World War II Oral History

Angelo Crapanzano of Cliffside Park, N.J., is a survivor of Exercise Tiger, a practice landing for D-Day off the coast of Slapton Sands, England that turned disastrous when German E-boats struck at 2 a.m., sinking two fully loaded LSTs and badly damaging a third.

May 2, 1994

Angelo1.jpg (10457 bytes)A set of feeler gauges in Angelo Crapanzano's memorabilia book are all that remain of LST 507. Above the feeler gauges is the watch Crapanzano was wearing when it was smashed at 2:03 a.m. on April 28, 1944. The page at the right says, "Famous Last Words: Thank God we're on a flat-bottomed amphibious LST. We'll never have to worry about torpedoes."

Angelo Crapanzano: There were something like 20,000 guys involved in Tiger. They started in January having these dress rehearsals. There were two or three before us, one was Beaver, I forgot the other names.

Then we come along. One of the reasons that the first three exercises had no problems was because when they had their exercises, the English Channel was pretty rough. Rough water’s not good for E-boats. They want calm water. So what happens, when it’s time for Tiger, the water was like a lake. And these eight LSTs, we’re the T-4 part of this whole thing.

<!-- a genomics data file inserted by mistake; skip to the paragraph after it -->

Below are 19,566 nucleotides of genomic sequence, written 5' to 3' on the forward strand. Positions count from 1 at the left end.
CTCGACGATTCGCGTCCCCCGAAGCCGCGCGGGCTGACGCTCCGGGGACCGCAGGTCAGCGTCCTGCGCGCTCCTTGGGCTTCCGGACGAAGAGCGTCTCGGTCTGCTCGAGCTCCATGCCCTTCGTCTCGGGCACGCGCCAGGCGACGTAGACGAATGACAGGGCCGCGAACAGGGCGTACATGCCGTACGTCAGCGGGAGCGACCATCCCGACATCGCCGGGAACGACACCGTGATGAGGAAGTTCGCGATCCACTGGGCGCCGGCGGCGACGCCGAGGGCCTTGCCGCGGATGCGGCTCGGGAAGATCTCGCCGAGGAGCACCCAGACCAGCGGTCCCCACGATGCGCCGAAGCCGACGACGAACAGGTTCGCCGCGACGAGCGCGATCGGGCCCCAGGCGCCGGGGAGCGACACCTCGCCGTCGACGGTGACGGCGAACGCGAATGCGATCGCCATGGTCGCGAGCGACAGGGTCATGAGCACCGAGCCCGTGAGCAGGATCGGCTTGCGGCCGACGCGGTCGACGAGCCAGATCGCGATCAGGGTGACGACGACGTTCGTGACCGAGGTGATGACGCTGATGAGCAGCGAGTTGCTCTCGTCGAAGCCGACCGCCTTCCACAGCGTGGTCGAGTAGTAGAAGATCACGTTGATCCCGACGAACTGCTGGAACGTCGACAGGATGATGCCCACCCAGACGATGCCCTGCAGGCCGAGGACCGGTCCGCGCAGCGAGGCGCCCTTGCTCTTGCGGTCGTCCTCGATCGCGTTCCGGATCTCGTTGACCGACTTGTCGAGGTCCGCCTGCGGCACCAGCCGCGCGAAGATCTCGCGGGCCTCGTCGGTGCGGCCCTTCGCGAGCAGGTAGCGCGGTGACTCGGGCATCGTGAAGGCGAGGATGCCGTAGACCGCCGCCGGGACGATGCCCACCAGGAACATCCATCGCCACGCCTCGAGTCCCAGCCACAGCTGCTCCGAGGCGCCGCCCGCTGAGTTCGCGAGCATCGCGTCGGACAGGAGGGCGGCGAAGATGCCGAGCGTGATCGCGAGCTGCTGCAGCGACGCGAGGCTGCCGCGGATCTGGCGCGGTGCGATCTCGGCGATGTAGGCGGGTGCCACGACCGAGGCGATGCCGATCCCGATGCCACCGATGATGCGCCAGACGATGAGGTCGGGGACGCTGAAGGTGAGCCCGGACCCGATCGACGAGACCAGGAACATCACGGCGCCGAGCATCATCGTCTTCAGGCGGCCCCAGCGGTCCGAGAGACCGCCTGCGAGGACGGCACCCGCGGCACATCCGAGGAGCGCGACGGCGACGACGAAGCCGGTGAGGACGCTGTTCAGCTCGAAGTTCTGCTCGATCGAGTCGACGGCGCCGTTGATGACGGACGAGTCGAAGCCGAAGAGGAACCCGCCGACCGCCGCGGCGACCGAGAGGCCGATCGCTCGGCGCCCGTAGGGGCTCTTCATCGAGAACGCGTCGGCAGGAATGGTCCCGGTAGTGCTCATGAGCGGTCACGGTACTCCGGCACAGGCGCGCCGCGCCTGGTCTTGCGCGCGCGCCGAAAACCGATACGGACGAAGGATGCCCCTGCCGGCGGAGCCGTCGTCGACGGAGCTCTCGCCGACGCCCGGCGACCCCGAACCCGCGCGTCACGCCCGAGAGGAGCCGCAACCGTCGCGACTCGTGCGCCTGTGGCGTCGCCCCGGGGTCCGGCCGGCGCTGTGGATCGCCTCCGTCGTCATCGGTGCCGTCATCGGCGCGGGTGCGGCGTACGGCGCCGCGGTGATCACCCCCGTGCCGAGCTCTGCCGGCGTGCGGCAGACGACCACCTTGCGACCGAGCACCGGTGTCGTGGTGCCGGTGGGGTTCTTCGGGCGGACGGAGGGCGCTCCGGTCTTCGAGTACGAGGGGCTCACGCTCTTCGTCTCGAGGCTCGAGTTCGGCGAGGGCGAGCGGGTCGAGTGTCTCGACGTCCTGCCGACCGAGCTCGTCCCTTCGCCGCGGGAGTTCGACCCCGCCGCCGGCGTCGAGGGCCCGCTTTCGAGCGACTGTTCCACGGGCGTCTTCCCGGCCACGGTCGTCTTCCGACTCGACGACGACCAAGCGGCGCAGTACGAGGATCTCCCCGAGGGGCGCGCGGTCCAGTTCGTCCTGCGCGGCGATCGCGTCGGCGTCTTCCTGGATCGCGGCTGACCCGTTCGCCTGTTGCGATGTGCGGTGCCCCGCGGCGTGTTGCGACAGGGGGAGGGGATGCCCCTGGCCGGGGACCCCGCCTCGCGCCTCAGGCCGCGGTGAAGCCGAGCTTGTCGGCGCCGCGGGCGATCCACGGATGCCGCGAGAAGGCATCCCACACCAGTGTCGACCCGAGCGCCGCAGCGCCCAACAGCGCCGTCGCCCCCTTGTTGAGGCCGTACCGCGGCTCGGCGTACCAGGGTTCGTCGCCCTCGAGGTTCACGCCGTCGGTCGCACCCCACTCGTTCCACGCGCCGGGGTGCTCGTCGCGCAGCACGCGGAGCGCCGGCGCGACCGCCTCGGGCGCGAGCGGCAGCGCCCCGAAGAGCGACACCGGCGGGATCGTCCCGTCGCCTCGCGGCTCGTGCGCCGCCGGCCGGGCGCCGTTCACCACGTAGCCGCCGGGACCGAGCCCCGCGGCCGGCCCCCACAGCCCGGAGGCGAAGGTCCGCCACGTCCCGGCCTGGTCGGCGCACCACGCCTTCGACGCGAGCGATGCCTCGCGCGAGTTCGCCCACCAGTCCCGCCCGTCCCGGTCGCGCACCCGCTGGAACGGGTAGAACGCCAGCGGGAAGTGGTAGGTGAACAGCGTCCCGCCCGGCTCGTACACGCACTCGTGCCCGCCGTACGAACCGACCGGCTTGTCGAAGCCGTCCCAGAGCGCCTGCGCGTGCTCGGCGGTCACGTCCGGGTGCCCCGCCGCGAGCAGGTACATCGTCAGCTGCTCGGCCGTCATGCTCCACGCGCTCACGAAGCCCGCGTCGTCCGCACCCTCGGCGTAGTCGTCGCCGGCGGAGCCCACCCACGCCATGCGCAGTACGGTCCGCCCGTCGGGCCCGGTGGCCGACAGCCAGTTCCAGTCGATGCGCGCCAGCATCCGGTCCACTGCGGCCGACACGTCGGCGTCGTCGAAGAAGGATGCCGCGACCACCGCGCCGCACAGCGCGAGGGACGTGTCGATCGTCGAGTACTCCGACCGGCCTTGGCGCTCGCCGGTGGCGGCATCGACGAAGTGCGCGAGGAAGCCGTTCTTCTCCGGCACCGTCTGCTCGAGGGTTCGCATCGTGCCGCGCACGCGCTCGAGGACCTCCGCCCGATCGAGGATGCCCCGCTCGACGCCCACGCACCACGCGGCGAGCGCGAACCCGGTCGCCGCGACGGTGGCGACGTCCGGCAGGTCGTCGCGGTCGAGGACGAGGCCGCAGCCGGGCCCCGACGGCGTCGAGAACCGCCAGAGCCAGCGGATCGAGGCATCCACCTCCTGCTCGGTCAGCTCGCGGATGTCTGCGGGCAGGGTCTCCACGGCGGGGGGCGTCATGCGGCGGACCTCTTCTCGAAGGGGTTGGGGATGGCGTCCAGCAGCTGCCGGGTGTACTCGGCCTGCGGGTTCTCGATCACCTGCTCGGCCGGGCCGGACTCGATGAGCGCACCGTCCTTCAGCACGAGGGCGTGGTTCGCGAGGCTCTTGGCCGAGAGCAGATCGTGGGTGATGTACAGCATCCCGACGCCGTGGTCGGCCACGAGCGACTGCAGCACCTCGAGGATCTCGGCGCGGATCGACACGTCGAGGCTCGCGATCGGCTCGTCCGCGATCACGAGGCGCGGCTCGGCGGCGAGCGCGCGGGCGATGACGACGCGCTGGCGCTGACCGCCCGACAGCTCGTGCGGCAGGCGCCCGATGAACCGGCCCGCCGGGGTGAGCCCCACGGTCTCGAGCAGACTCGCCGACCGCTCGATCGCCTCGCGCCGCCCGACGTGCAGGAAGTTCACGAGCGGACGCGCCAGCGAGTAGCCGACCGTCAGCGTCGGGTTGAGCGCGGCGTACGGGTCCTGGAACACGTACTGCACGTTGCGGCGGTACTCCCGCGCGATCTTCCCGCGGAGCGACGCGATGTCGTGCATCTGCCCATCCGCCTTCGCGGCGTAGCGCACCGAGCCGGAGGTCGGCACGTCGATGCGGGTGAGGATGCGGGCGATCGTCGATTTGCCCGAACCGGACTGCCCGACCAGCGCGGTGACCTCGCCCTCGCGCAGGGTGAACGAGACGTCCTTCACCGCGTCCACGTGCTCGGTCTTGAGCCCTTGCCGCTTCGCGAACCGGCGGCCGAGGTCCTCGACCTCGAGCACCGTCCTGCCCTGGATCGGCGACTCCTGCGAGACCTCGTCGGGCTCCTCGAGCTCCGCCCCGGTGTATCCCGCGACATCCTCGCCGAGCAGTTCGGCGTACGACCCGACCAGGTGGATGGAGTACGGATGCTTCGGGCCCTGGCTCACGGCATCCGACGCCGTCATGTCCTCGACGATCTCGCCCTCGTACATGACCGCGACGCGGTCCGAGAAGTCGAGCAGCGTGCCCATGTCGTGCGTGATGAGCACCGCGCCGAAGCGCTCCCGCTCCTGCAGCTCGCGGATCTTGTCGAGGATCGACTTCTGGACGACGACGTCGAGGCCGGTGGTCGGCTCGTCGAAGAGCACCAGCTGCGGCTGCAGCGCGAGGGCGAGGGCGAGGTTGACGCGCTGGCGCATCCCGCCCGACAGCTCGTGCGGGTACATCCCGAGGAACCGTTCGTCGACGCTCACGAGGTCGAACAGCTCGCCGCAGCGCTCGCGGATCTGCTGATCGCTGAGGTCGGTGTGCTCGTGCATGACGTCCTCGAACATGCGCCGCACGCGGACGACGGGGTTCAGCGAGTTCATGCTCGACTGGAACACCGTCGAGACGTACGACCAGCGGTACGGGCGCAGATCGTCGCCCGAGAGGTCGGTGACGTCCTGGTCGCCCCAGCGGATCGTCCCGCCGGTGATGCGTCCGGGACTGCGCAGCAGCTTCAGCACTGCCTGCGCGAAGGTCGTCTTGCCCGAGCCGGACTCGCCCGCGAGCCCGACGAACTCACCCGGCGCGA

Aaron Elson: I interviewed an antiaircraft gunner who was on the beach, he had been in the first wave, he said it was the most beautiful day he had seen in a long time.

Angelo Crapanzano: You know, the English Channel can be like a lake, and also it can be rougher and nastier than the Atlantic Ocean when it whips up. You can go from one extreme to the other. A lot of people don’t realize how rough the English Channel can get.

So what happened, there were eight LSTs, the first five came out of another port, and they went out into the Channel and waited. Now around dusk, the three LSTs — the 507 that I was on, and the other two were the 531, I’m not sure about the third — when it came time for us to go out and rendezvous with them, they had two British corvettes to escort us out. When we got out there and lined up, the corvettes turned around and went back to England. A lot of us were wondering why these ships were going back, where the hell is our escort?

We ended up with one escort ship. It was about a mile in front of the lead ship, so the sides are wide open in effect. My ship, the 507, is the last ship in line, which is uh-uh, bad. That’s how they hit them. But the thing you’ve got to remember is this: Nobody ever even suspected that a thing like this would happen. The element of surprise was devastating. Plus, what made it bad is that it was 2 o’clock in the morning, and it was dark.